JSON and Browser Security

By YUI TeamApril 10, 2007

JSON is a data interchange format. It is used in the transmission of data between machines. Since it carries only data, it is security-neutral. The security of systems that use JSON is determined by the quality of the design of those systems. JSON itself introduces no vulnerabilities.

The web browser is a peculiar application environment. The security model of the browser was forged through a long series of foreseeable and painful blunders. Most of the holes in the browser have been plugged, but in some cases the plugs become annoyances which must be circumvented, and that circumvention leads, foreseeably and ever-painfully, to a continuing series of blunders.

This pain can be avoided by adopting good practices. Often, so-called experts seem to be incapable of distinguishing the good practices from the bad ones, so there is a lot of bad advice available on the web.

I will share here a small set of principles which can be seen to be true. If you hold to these principles, you will be much less likely to adopt bad practices.

Never Trust The Browser

The browser cannot and will not protect your secrets, so never send it your secret sauce. Keep your critical processes on the server. If you are doing input validation in the browser, it is for the user's convenience. Everything that the browser sends to the server must be validated.

Keep Data Clean

JSON is a subset of JavaScript, which makes it especially easy to use in web applications. The eval function can take a text from XMLHttpRequest and instantly inflate it into a useful data structure. Be aware however that the eval function is extremely unsafe. If there is the slightest chance that the server is not encoding the JSON correctly, then use the parseJSON method instead. The parseJSON method uses a regular expression to ensure that there is nothing dangerous in the text. The next edition of JavaScript will have parseJSON built in. For now, you can get parseJSON at http://www.JSON.org/json.js.

On the server side, always use good JSON encoders and decoders.

Script Tags

Script tags are exempt from the Same Origin Policy. That means that any script from any site can potentially be loaded into any page. There are some very important consequences of this.

Any page that includes scripts from other sites is not secure. External scripts can be used to deliver ads or search result options, or logging, or alerts, or buddy lists, or lots of other nice things. Unfortunately, the designs of JavaScript and the DOM did not anticipate such useful services, so they offer absolutely no security around them. Every script on the page has access to everything on the page. When you load a script on a page, you are authorizing that script to have access to all of your confidential information and all of your user's confidential information. You are also authorizing that script to access your server on the user's behalf to do anything it wants. It is not possible to distinguish between requests made by the user and requests made by an invited script. Hopefully, some day soon, browsers will offer some degree of modularity that would limit the danger. Until then, script tags are extremely dangerous.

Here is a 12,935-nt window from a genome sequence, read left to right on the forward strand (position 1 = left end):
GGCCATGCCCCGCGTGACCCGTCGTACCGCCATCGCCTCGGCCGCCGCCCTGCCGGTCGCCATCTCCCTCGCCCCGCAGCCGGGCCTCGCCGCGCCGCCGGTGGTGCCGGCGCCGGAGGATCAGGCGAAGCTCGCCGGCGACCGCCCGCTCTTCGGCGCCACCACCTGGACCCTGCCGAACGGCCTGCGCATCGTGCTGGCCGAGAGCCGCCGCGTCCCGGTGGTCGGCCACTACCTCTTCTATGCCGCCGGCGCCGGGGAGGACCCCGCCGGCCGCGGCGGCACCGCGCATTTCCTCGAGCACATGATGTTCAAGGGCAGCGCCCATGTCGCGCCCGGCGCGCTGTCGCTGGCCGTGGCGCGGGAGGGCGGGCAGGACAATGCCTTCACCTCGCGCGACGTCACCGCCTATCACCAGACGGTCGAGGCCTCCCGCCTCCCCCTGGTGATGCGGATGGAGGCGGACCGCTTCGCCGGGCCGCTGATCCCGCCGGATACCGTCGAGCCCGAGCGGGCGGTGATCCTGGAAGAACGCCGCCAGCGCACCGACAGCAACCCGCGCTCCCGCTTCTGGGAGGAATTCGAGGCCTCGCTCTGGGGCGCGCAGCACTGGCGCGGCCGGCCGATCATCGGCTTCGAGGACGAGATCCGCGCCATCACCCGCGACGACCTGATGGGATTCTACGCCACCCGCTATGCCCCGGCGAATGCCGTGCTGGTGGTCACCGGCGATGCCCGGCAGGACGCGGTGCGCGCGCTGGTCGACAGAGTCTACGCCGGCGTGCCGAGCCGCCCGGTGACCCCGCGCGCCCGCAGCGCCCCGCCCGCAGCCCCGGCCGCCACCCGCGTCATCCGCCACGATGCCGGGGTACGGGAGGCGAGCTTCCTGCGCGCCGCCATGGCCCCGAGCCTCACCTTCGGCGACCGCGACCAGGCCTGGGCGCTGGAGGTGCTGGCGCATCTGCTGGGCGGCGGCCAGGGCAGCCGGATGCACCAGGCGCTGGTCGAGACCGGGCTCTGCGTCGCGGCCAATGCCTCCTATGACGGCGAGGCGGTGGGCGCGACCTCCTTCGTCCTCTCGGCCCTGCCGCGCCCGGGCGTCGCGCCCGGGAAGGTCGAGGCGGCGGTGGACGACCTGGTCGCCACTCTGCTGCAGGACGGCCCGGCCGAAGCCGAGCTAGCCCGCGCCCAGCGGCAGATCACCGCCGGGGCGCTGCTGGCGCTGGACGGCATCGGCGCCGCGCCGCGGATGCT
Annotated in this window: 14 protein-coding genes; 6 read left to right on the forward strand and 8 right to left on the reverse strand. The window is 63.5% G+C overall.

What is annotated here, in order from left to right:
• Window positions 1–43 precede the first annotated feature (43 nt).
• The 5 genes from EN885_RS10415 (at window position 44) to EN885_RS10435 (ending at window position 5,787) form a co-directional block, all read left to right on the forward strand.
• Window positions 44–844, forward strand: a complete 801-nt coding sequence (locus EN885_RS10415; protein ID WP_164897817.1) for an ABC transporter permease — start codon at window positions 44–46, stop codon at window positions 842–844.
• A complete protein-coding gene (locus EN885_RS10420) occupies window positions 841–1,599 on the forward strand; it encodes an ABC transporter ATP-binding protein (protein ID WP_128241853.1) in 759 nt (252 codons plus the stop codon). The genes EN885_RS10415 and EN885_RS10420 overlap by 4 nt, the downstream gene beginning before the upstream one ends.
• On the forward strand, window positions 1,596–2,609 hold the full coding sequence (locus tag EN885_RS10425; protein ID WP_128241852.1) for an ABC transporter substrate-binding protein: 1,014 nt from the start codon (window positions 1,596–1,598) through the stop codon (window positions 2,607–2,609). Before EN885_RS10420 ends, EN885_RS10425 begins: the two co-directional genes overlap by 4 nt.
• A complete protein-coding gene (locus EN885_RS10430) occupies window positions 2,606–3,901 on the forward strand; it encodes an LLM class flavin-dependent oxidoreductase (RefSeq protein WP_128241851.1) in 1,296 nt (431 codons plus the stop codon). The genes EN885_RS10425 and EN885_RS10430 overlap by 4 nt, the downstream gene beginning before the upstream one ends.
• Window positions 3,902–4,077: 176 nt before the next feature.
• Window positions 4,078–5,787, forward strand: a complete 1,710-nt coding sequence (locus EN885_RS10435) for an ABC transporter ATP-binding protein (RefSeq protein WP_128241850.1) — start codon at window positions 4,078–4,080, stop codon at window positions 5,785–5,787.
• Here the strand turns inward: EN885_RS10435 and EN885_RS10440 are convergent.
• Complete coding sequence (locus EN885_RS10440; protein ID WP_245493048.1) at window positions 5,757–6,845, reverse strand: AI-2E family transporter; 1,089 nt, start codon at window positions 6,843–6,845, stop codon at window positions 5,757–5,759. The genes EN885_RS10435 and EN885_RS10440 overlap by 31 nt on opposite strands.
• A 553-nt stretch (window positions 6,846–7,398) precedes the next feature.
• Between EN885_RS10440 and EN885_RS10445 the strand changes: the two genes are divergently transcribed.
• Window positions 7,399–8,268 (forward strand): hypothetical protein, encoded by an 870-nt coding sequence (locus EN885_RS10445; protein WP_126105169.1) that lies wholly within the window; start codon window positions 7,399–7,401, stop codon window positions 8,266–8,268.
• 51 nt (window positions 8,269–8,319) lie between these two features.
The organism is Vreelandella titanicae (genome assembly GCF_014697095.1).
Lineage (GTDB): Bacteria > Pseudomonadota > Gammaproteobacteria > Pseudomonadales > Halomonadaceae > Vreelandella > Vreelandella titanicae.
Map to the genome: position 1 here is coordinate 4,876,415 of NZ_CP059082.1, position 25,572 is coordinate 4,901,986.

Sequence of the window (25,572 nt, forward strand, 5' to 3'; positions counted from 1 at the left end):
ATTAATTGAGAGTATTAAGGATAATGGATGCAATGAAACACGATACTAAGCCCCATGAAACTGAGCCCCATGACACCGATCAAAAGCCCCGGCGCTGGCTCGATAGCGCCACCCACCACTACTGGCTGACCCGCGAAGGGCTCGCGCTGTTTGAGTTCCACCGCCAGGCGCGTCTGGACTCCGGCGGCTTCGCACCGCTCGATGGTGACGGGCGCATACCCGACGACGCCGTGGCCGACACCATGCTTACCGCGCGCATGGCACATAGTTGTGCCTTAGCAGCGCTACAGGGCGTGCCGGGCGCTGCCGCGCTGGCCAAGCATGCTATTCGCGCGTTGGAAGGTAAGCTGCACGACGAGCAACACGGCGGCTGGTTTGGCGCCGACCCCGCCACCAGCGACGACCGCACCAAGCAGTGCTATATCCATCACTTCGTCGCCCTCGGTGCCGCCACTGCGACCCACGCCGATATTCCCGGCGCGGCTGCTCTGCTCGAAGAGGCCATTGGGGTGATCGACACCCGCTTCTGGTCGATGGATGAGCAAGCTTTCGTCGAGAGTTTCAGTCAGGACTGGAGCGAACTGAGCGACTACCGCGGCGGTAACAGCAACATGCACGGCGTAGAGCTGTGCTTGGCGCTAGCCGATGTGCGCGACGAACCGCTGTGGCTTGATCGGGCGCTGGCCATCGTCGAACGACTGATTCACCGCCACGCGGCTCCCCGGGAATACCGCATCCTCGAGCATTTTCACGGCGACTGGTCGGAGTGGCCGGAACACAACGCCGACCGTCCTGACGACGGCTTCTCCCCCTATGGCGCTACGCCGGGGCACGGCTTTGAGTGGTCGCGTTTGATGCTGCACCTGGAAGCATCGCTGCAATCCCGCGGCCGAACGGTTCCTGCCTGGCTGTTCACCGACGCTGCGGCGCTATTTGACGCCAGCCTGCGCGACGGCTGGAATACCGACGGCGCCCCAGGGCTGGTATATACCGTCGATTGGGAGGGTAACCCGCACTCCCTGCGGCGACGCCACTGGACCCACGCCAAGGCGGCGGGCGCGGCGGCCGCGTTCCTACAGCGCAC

Another use of script tags is to deliver JSON data from different sites. There is absolutely no protection against the case where the different site sends dangerous scripts instead of benign JSON data. Hopefully, some day soon, browsers will offer safe cross-site data transport. Script tags are too dangerous to use for data transport.

Script tags can also be used to deliver Ajax Libraries. Do not load libraries from other sites unless you have a high level of trust in the vendors.

Don't Send Data To Strangers

If your server sends sensitive data to an evil web page, there is a good chance that the browser will deliver it. In some cases the Same Origin Policy is supposed to block such deliveries, but the fact is that browsers are buggy and sometimes the data will go through. It doesn't make sense to get mad at the browser. The secure release of confidential information is the server's responsibility. That responsibility should never be delegated to the browser.

All requests must be authenticated. You must have some secret which is known only by the page that indicates that it should be given the goods. Cookies are not adequate authentication. Don't use a cookie as the secret. JSON often works best in a dialog: POST a request including the secret in the JSON payload, and get a JSON response in return along with a new secret.

Since script tags are exempt from the Same Origin Policy, a script tag can be used from any page to make a GET request of your server. The request will even include your cookies. If the response contains confidential information, then your server must refuse the request.

There are people who are selling magic wrappers to put around JSON text to prevent delivery to unauthorized receivers. Avoid that stuff. It will fail when new browser bugs are created and discovered, and in some cases might introduce painful new exploits.


Any time you are transmitting confidential information or requests for confidential information, use SSL. It provides link encryption so that your secrets are not revealed in transit.